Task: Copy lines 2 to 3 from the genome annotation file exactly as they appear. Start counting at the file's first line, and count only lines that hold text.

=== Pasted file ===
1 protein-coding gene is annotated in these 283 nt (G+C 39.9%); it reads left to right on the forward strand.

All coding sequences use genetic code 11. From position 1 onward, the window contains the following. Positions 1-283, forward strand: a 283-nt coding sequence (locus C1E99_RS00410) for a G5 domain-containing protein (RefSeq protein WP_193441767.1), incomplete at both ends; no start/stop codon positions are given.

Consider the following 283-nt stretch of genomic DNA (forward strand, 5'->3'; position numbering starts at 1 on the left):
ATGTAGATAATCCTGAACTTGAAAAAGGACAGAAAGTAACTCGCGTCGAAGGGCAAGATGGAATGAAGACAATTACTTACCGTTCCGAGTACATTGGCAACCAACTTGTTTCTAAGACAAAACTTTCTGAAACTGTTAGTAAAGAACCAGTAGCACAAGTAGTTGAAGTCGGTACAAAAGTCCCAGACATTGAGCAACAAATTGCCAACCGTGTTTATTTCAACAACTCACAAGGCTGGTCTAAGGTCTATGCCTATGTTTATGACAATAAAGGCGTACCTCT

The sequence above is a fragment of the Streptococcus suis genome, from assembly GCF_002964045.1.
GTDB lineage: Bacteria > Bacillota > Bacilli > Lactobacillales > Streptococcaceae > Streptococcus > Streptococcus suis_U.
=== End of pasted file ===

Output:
All coding sequences use genetic code 11. From position 1 onward, the window contains the following. Positions 1-283, forward strand: a 283-nt coding sequence (locus C1E99_RS00410) for a G5 domain-containing protein (RefSeq protein WP_193441767.1), incomplete at both ends; no start/stop codon positions are given.

Consider the following 283-nt stretch of genomic DNA (forward strand, 5'->3'; position numbering starts at 1 on the left):